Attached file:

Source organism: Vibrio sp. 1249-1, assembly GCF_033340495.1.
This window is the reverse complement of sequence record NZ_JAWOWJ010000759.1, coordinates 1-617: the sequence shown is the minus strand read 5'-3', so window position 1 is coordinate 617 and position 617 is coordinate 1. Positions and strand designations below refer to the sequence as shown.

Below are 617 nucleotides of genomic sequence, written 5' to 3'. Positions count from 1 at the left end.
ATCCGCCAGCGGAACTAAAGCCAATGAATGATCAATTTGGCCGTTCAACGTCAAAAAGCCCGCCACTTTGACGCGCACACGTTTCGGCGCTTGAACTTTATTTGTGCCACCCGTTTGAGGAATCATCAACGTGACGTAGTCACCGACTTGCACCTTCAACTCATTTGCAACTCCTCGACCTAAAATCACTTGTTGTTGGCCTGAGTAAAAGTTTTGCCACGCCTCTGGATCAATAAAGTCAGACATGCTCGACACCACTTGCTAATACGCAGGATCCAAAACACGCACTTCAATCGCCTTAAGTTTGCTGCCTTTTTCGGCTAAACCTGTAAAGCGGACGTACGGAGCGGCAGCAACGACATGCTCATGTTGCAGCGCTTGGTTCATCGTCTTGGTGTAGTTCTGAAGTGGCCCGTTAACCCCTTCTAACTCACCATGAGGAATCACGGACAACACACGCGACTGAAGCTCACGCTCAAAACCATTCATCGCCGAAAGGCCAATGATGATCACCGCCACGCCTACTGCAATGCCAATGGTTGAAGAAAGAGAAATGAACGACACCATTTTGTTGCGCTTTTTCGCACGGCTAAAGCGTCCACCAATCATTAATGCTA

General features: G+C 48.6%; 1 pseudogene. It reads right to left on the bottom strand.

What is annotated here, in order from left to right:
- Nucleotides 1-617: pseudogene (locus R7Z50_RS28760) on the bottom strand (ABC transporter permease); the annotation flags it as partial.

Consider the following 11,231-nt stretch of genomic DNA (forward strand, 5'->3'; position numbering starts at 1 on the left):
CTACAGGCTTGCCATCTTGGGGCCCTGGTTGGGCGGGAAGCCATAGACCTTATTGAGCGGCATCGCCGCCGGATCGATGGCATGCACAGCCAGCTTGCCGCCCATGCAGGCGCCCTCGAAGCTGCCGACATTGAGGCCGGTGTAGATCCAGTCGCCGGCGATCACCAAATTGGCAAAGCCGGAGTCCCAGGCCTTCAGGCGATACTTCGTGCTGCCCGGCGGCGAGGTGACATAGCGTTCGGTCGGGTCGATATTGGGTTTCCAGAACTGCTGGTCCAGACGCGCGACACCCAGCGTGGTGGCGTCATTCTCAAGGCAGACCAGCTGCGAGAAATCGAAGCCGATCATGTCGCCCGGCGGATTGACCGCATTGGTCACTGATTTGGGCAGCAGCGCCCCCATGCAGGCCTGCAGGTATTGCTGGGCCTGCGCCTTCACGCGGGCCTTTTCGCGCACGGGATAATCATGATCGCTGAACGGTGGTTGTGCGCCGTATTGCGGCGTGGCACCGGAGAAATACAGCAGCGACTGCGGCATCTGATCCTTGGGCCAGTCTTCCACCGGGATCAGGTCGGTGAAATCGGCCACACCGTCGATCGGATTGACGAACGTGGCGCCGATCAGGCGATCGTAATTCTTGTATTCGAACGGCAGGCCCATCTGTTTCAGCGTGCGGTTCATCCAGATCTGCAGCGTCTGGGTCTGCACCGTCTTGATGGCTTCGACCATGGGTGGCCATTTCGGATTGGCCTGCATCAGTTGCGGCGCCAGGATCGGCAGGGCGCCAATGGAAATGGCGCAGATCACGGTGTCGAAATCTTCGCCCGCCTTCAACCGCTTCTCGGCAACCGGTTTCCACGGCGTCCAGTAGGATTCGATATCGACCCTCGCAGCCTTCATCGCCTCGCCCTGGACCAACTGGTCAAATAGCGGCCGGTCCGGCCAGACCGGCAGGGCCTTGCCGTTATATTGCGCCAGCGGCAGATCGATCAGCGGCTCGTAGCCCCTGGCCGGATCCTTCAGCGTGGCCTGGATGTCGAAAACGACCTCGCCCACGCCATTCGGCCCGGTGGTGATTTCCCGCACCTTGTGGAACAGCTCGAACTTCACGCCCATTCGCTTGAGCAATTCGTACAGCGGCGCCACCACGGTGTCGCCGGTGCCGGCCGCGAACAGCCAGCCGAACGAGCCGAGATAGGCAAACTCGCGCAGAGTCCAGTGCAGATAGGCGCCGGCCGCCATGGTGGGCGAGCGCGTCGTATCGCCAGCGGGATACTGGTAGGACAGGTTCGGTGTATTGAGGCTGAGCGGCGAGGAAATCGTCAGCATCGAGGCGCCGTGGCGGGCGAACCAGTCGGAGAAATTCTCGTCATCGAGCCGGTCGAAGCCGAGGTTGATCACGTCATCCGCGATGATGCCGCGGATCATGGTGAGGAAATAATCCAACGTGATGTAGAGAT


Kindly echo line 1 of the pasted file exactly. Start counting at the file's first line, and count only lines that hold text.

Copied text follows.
Source organism: Vibrio sp. 1249-1, assembly GCF_033340495.1.